Early excision for electrical burns of the hand allows the earliest repair, avoids infection, preserves function, and facilitates reconstructive surgery. The results in twenty patients treated by excision within ten days from the time of injury are reviewed.
Small high-voltage punctate injuries and electrical flash injuries usually heal spontaneously and skin-graft repair is not necessary.
Early excision is indicated for low-voltage contact injuries, large high-voltage punctate injuries, and extensive high-voltage injuries. At early excision the experienced surgeon can usually determine the extent of burn necrosis of the deep structures; but if there is doubt, a second look a few days later will reveal whether all necrosed tissue has been removed. If tendons, nerves, bones, and joints are exposed after excision of an electrical burn, rotation or pedicle-flap repair is preferred. If this is not possible, split-skin graft repair is adequate.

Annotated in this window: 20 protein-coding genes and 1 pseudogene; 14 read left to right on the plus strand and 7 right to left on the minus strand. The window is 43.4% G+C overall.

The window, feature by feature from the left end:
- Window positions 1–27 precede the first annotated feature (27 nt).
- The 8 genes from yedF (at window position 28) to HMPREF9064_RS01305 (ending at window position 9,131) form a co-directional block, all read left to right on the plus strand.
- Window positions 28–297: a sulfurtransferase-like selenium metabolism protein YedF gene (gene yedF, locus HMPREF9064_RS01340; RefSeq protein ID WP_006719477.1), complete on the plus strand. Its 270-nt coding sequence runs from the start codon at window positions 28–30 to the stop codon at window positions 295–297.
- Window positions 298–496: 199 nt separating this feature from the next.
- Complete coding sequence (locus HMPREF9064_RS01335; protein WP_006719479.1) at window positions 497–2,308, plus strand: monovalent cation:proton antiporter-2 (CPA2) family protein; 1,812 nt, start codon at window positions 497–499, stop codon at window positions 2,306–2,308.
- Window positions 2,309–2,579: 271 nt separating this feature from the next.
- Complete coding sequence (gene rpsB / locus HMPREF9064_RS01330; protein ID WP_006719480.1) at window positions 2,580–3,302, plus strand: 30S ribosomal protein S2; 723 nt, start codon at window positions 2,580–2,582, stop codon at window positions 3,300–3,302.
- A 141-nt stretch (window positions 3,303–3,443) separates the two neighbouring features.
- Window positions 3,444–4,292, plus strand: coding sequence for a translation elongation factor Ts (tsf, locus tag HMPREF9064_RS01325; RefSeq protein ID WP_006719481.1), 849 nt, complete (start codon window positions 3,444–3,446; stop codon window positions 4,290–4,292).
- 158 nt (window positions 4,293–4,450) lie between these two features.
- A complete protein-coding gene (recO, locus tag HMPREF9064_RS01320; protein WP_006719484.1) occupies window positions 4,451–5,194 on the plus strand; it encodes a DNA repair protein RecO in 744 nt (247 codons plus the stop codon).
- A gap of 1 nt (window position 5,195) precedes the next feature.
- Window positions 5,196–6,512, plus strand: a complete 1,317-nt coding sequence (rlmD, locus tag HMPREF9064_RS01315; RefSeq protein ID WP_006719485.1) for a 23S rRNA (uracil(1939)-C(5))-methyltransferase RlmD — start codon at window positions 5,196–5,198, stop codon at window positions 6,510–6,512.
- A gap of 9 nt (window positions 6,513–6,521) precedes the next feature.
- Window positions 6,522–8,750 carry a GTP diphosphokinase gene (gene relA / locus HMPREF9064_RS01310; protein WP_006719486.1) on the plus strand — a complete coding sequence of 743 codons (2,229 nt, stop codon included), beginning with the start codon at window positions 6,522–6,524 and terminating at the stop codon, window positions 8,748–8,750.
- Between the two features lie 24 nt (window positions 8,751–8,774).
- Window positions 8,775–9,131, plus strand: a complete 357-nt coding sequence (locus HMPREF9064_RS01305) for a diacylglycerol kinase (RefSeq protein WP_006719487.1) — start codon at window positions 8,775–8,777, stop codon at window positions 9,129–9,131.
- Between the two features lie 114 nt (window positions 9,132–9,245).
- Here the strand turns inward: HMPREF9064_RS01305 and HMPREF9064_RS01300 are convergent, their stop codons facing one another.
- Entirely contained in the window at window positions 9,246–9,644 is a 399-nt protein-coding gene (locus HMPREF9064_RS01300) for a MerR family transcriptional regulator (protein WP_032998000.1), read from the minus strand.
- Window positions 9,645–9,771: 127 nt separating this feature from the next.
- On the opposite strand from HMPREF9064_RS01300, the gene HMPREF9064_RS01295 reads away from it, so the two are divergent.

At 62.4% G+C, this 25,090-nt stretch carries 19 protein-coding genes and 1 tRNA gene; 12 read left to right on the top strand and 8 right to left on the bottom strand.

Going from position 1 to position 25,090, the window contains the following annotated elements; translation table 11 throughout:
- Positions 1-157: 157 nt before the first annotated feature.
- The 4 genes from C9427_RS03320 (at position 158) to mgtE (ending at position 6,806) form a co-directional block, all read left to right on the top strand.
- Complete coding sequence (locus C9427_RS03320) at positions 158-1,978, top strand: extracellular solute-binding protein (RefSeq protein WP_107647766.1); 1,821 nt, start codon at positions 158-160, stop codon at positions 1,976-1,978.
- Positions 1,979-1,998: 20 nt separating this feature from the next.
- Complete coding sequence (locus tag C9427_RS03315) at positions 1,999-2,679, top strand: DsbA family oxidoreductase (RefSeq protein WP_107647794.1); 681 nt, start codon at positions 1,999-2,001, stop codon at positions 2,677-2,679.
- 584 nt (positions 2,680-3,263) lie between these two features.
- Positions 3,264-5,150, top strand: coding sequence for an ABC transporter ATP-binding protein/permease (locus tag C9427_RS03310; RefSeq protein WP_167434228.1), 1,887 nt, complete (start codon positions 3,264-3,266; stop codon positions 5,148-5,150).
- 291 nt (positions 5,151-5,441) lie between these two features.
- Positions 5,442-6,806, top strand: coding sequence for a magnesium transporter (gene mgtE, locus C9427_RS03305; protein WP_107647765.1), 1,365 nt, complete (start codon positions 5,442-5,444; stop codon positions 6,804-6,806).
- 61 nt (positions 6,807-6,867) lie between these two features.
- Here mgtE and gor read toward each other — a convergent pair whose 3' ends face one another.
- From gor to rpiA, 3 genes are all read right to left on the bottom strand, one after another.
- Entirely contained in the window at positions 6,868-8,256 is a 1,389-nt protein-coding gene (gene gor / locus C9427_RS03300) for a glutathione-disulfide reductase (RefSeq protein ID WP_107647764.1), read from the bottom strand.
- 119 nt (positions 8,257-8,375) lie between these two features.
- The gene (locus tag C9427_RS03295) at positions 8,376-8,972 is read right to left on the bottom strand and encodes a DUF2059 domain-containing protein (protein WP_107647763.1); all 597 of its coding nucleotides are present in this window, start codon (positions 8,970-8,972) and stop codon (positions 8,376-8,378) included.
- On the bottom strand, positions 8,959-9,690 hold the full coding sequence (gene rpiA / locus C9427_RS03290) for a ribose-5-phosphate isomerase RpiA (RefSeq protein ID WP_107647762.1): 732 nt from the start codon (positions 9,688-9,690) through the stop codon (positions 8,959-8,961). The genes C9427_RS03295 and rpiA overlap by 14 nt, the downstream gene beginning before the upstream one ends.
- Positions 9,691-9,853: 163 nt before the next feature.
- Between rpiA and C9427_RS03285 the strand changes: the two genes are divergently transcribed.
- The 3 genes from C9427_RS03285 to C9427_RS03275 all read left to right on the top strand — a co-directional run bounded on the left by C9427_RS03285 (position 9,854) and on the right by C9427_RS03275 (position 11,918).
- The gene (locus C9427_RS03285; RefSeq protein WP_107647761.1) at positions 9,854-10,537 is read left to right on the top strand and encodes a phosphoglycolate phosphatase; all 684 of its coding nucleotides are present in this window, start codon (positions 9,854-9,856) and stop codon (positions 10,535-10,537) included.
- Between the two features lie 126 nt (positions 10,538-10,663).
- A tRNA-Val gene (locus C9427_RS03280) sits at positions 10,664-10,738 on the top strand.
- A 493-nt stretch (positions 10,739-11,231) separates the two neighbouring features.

Extensive high-voltage injuries with vascular impairment may benefit from excision-decompression of a tight eschar about the burned hand. In these ischemic hands, and when there are flame burns, primary repair is contra-indicated. Staged excision and systematic repair-or amputation of gangrenous or useless parts-may be accomplished early, since extensive necrosis from vascular impairment is diagnosable at the time of the injury, and progressive necrosis from bacterial invasion of marginally viable tissue can be avoided by early excision.
Copyright 1966 by The Journal of Bone and Joint Surgery, Incorporated